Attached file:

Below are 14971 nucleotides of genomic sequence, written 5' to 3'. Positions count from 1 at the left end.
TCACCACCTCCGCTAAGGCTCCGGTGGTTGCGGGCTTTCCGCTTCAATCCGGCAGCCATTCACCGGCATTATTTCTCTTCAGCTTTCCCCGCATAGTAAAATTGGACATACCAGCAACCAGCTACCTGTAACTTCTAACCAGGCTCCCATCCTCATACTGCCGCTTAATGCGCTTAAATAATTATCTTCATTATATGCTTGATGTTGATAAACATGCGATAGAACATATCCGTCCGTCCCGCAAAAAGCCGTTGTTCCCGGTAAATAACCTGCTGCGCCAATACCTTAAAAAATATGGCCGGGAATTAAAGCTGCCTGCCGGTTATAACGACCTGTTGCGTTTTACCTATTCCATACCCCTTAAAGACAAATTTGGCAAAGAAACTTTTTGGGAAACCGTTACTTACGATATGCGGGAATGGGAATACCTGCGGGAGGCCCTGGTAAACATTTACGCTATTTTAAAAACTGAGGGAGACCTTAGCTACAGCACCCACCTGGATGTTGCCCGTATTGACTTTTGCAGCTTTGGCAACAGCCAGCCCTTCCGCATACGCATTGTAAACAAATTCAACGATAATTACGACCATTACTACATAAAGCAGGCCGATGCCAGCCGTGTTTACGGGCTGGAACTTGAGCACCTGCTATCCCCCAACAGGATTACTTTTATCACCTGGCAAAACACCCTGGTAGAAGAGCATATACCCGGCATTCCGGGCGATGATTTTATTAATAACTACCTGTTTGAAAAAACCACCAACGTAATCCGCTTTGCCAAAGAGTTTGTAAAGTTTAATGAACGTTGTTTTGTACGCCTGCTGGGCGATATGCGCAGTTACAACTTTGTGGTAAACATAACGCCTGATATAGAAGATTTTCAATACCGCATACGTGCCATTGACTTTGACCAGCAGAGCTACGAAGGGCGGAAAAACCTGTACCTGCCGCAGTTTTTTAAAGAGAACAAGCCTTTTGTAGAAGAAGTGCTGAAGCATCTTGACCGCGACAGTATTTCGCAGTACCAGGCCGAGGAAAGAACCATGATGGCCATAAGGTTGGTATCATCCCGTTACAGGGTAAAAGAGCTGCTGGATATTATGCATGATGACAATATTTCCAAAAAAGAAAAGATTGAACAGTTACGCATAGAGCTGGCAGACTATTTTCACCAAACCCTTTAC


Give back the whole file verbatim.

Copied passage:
Below are 14971 nucleotides of genomic sequence, written 5' to 3'. Positions count from 1 at the left end.
TCACCACCTCCGCTAAGGCTCCGGTGGTTGCGGGCTTTCCGCTTCAATCCGGCAGCCATTCACCGGCATTATTTCTCTTCAGCTTTCCCCGCATAGTAAAATTGGACATACCAGCAACCAGCTACCTGTAACTTCTAACCAGGCTCCCATCCTCATACTGCCGCTTAATGCGCTTAAATAATTATCTTCATTATATGCTTGATGTTGATAAACATGCGATAGAACATATCCGTCCGTCCCGCAAAAAGCCGTTGTTCCCGGTAAATAACCTGCTGCGCCAATACCTTAAAAAATATGGCCGGGAATTAAAGCTGCCTGCCGGTTATAACGACCTGTTGCGTTTTACCTATTCCATACCCCTTAAAGACAAATTTGGCAAAGAAACTTTTTGGGAAACCGTTACTTACGATATGCGGGAATGGGAATACCTGCGGGAGGCCCTGGTAAACATTTACGCTATTTTAAAAACTGAGGGAGACCTTAGCTACAGCACCCACCTGGATGTTGCCCGTATTGACTTTTGCAGCTTTGGCAACAGCCAGCCCTTCCGCATACGCATTGTAAACAAATTCAACGATAATTACGACCATTACTACATAAAGCAGGCCGATGCCAGCCGTGTTTACGGGCTGGAACTTGAGCACCTGCTATCCCCCAACAGGATTACTTTTATCACCTGGCAAAACACCCTGGTAGAAGAGCATATACCCGGCATTCCGGGCGATGATTTTATTAATAACTACCTGTTTGAAAAAACCACCAACGTAATCCGCTTTGCCAAAGAGTTTGTAAAGTTTAATGAACGTTGTTTTGTACGCCTGCTGGGCGATATGCGCAGTTACAACTTTGTGGTAAACATAACGCCTGATATAGAAGATTTTCAATACCGCATACGTGCCATTGACTTTGACCAGCAGAGCTACGAAGGGCGGAAAAACCTGTACCTGCCGCAGTTTTTTAAAGAGAACAAGCCTTTTGTAGAAGAAGTGCTGAAGCATCTTGACCGCGACAGTATTTCGCAGTACCAGGCCGAGGAAAGAACCATGATGGCCATAAGGTTGGTATCATCCCGTTACAGGGTAAAAGAGCTGCTGGATATTATGCATGATGACAATATTTCCAAAAAAGAAAAGATTGAACAGTTACGCATAGAGCTGGCAGACTATTTTCACCAAACCCTTTAC